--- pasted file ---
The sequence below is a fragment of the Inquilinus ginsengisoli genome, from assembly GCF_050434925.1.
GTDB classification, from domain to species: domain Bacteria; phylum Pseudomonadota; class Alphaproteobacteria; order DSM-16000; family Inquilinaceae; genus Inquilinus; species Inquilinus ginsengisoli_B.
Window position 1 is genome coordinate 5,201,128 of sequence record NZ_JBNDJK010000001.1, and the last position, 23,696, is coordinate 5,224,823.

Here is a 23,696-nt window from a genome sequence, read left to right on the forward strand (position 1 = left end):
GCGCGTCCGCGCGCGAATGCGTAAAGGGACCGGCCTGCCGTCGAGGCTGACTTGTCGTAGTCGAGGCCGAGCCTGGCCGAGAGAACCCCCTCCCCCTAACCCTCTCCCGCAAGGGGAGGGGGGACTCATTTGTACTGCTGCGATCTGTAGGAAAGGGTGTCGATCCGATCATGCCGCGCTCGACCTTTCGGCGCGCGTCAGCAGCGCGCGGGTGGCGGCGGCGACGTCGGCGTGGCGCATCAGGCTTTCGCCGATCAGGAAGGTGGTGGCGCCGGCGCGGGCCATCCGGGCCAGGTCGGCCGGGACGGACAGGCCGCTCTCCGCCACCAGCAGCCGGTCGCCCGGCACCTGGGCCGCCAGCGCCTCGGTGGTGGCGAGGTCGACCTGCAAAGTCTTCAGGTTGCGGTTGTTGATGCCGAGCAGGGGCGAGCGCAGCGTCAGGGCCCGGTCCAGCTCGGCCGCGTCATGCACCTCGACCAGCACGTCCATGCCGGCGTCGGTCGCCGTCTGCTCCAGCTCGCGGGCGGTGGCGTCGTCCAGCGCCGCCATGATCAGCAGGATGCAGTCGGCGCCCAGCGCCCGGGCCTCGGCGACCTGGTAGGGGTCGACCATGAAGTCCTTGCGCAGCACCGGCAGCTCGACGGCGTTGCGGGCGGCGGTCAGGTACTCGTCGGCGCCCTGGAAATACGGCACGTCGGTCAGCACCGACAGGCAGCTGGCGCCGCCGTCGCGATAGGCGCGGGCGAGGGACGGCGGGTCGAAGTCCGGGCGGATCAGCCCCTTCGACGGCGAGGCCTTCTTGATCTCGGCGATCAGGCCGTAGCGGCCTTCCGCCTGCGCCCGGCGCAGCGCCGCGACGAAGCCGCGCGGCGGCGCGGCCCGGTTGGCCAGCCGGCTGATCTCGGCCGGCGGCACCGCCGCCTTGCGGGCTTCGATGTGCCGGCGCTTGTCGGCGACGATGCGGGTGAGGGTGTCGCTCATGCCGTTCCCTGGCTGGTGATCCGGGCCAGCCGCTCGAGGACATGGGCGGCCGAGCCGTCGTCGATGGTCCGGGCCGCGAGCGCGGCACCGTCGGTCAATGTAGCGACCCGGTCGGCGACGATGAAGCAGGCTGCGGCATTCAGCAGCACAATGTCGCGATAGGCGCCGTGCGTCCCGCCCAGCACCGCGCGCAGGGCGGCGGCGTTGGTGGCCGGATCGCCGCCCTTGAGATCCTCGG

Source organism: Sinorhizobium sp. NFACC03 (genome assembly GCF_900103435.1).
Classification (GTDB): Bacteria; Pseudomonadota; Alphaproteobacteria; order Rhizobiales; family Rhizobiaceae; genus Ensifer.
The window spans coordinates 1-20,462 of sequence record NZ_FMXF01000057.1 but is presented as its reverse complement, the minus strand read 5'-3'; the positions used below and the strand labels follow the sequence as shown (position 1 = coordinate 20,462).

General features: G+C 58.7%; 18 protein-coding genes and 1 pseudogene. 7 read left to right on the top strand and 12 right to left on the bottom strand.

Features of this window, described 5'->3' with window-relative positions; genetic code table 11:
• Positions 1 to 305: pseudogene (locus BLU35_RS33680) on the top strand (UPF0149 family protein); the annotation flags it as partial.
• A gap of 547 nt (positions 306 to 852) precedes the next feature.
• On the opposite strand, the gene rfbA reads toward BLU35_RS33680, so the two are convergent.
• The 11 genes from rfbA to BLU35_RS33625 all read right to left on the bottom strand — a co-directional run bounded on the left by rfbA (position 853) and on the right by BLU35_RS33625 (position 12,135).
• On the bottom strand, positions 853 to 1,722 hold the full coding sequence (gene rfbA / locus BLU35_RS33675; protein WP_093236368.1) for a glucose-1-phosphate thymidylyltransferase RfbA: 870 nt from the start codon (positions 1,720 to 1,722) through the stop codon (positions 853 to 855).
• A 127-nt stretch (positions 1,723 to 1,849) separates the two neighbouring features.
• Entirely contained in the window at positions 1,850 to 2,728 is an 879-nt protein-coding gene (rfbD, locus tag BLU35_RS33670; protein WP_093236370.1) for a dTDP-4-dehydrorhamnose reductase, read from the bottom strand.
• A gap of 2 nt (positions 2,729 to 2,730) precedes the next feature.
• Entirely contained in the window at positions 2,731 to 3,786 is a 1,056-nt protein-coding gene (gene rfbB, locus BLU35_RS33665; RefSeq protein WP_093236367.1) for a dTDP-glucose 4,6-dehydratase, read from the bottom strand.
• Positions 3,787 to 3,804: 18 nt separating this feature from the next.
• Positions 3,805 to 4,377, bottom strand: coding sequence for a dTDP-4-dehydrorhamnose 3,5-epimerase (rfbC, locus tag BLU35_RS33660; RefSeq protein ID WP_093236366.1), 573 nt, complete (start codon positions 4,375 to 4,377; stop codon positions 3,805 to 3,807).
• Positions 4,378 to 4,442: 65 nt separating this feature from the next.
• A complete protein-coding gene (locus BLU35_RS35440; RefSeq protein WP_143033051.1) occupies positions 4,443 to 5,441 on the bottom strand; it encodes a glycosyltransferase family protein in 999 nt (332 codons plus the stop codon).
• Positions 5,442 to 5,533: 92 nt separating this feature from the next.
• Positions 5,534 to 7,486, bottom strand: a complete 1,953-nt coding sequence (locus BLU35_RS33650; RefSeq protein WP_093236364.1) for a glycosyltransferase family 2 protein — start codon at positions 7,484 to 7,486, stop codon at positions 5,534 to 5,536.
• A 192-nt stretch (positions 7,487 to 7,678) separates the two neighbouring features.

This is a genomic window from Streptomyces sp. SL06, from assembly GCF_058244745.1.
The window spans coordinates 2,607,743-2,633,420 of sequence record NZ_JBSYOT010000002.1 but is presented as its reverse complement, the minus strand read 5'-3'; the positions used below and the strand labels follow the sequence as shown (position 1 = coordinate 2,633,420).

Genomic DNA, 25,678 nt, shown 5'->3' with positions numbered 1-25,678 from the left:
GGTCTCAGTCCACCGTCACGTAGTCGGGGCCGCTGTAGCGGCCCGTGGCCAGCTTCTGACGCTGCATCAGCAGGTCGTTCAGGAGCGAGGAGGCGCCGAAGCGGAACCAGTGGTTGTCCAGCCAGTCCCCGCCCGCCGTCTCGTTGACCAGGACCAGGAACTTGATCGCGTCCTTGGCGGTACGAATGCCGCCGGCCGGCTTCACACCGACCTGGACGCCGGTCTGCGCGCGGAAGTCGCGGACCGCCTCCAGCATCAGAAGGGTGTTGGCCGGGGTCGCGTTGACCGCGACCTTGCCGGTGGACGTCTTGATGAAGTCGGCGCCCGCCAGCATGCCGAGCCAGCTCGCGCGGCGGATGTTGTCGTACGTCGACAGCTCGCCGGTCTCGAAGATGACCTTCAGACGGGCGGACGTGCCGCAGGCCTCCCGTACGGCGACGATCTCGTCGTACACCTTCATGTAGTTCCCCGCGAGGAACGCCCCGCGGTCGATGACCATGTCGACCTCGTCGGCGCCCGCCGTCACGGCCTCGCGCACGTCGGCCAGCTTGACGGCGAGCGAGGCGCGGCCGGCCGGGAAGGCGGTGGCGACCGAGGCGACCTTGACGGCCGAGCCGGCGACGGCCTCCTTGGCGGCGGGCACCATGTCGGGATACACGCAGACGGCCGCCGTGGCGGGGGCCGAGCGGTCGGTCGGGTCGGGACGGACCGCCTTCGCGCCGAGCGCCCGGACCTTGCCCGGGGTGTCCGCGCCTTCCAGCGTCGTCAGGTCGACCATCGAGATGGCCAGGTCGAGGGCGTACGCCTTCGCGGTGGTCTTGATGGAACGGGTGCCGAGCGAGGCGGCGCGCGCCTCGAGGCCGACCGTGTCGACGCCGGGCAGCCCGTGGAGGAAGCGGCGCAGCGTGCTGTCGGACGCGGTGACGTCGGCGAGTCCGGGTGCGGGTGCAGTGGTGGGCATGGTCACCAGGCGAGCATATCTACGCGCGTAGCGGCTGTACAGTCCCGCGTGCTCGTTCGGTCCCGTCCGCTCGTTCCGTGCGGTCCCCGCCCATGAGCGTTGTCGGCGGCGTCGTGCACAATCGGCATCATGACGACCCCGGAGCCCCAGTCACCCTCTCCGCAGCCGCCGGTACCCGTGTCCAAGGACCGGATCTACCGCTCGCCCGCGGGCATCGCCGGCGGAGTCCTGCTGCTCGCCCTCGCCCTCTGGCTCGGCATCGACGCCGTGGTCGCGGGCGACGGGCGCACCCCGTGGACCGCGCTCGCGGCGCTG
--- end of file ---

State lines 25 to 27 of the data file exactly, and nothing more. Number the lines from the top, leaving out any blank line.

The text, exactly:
• Positions 5,534 to 7,486, bottom strand: a complete 1,953-nt coding sequence (locus BLU35_RS33650; RefSeq protein WP_093236364.1) for a glycosyltransferase family 2 protein — start codon at positions 7,484 to 7,486, stop codon at positions 5,534 to 5,536.
• A 192-nt stretch (positions 7,487 to 7,678) separates the two neighbouring features.

This is a genomic window from Streptomyces sp. SL06, from assembly GCF_058244745.1.